First, we find this joy and fulfillment when we lead ourselves, spiritually.  In submission to God, and by the mercy of God, a man “works out his own salvation with fear and trembling.”  (Philippians 2:12)  We should resolve, first and foremost, to “work and keep” the garden of our hearts.  The Bible makes it clear that the man who intentionally devotes himself to God and his Word will be “blessed.”  One of the best known of such encouragements is Psalm 1, which states , “Blessed is the man [whose] delight is in the law of the Lord, and on his law he meditates day and night.”

Second, we find this joy and fulfillment when we lead our family.  This pertains first to a Christian man’s duty to lead and sacrificially love his wife.  In this context Paul writes, “He who loves his wife loves himself.”  (Ephesians 5:28)  Every time we set our entertainment aside to listen to and engage our wife, every time we put time and energy and thought into how to please her, every time we seek her out to be first to confess and ask forgiveness, we are doing ourselves much good.  Our marriages will be happier, and we know that happiness in relationships is a large part of happiness in life.

This principle also applies when we intentionally lead our children.  The hard work of instructing our children in the things of God, day after day as they grow, will make us glad in the end, for “A wise son makes a glad father.” (Proverbs 10:1)  The hard work of disciplining our children consistently will also bring us joy.  “Discipline your son and he will give you rest; he will give delight to your heart.” (Proverbs 29:17)

Third, we find this joy and fulfillment in taking initiative to serve in our church.  This applies even when we do not have a formal leadership position.  Acts 2:42-47 paints a picture of the early church full of activity and service, and all had “glad hearts.” (v. 46) Every church has its faults, but the Bible makes it clear that the house of God is a place of great joy and fulfillment. (Psalm 65:4) Both Paul and John served the churches they wrote to that their own joy might be complete.  (Philippians 2:2, 2 Corinthians 2:3, 1 John 1:4, 2 John 12)

Fourth, we find this joy and fulfillment in taking initiative in our job, even if we do not have a formal position of leadership.  “There is nothing better for a person than that he should eat and drink and find enjoyment in his toil.  This also, I saw, is from the hand of God.” (Ecclesiastes 2:24)  It also brings joy in our job to know that hard work, for God, will bring a heavenly inheritance:  Colossians 3:23-24 reminds us to “Work heartily, as unto the Lord and not for men, knowing that from the Lord you will receive the inheritance as your reward.”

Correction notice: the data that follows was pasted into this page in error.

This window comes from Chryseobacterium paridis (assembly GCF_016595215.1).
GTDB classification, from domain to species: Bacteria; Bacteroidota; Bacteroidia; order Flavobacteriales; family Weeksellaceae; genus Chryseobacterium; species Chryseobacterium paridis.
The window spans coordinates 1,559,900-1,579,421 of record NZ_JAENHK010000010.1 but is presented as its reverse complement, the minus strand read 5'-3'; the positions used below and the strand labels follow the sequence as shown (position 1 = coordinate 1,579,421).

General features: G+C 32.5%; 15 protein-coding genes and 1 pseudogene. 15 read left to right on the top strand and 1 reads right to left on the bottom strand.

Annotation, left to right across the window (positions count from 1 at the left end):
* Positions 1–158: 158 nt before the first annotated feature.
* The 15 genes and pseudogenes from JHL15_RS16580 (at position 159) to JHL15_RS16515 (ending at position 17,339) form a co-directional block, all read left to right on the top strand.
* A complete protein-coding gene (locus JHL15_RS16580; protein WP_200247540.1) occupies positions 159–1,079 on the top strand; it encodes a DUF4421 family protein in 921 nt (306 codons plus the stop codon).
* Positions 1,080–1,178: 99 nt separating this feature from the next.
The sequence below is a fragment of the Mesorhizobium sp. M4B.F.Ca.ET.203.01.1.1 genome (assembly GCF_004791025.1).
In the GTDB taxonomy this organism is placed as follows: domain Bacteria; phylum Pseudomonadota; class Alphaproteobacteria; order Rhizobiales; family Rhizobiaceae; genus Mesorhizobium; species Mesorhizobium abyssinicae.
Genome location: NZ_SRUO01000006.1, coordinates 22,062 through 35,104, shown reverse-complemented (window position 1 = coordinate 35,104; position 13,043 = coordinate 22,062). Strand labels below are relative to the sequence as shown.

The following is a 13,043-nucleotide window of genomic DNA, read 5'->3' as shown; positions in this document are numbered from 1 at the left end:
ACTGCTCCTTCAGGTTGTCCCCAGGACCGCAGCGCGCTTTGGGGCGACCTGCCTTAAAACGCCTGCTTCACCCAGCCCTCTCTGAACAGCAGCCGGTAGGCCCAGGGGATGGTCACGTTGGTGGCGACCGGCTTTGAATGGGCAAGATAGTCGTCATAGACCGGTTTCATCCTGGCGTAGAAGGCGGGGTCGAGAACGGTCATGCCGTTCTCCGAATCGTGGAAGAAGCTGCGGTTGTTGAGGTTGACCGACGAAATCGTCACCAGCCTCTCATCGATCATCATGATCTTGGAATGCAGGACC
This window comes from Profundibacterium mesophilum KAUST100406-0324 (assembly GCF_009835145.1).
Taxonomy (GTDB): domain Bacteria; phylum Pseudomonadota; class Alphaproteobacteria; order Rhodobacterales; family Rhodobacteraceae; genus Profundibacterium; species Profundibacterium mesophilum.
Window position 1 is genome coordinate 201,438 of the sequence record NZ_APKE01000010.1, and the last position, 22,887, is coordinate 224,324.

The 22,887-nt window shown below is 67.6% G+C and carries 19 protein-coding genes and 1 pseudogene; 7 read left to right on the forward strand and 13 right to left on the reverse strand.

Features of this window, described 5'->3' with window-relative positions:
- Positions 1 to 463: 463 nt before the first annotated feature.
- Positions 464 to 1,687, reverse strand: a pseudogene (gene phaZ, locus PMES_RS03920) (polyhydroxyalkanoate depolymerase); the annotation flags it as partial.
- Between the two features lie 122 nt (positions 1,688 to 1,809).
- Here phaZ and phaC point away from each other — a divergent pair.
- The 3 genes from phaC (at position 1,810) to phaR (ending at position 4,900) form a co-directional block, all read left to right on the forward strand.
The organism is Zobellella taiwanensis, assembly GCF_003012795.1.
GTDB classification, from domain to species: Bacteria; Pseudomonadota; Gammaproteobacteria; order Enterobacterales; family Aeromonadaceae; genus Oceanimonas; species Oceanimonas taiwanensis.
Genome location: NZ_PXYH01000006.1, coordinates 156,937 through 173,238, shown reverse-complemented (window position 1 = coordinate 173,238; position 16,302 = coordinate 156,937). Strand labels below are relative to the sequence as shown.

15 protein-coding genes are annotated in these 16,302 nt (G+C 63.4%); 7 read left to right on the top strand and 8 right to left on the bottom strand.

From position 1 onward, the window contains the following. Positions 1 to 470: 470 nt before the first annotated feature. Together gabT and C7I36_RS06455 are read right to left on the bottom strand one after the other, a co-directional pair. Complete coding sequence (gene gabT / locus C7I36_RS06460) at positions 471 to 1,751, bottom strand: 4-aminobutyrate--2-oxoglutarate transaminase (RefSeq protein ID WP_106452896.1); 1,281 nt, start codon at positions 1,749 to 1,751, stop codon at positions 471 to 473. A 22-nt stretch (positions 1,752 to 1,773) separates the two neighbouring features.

Fifth, we find this joy and fulfillment when we take initiative to spread the gospel and work towards the betterment of society.  Jesus tells us that those who forsake their own good for the sake of the gospel will receive “a hundredfold” reward.  (Mark 10:28-30)  He tells us that peacemakers will be blessed. (Matthew 5:9)   God tells us in Isaiah 58 that he will bless those who do justice and serve the poor.  Our world is desperately sick and in need of the gospel and its effects in every area of life.  Men, as the active, intentional leaders God intends for us to be, should be taking initiative to spread the gospel locally, nationally and globally, and to shape our culture according to a Christian worldview.  To do so is our joy.

So let us be persuaded and transformed by these encouragements from Scripture.   We can overcome passivity in all its forms by taking God at his Word: true joy and fulfillment are to be found in the active, intentional leadership He calls us to in every area of our lives.

Lawrence is a small group leader at Grace Covenant Church in Jacksonville, FL.  He has served on the mission field, in non-profits, and in the business world.  He is married to his lovely wife Claudia, and they have three young children.  He blogs at, and you can find him on Twitter at @EngageEveryDay.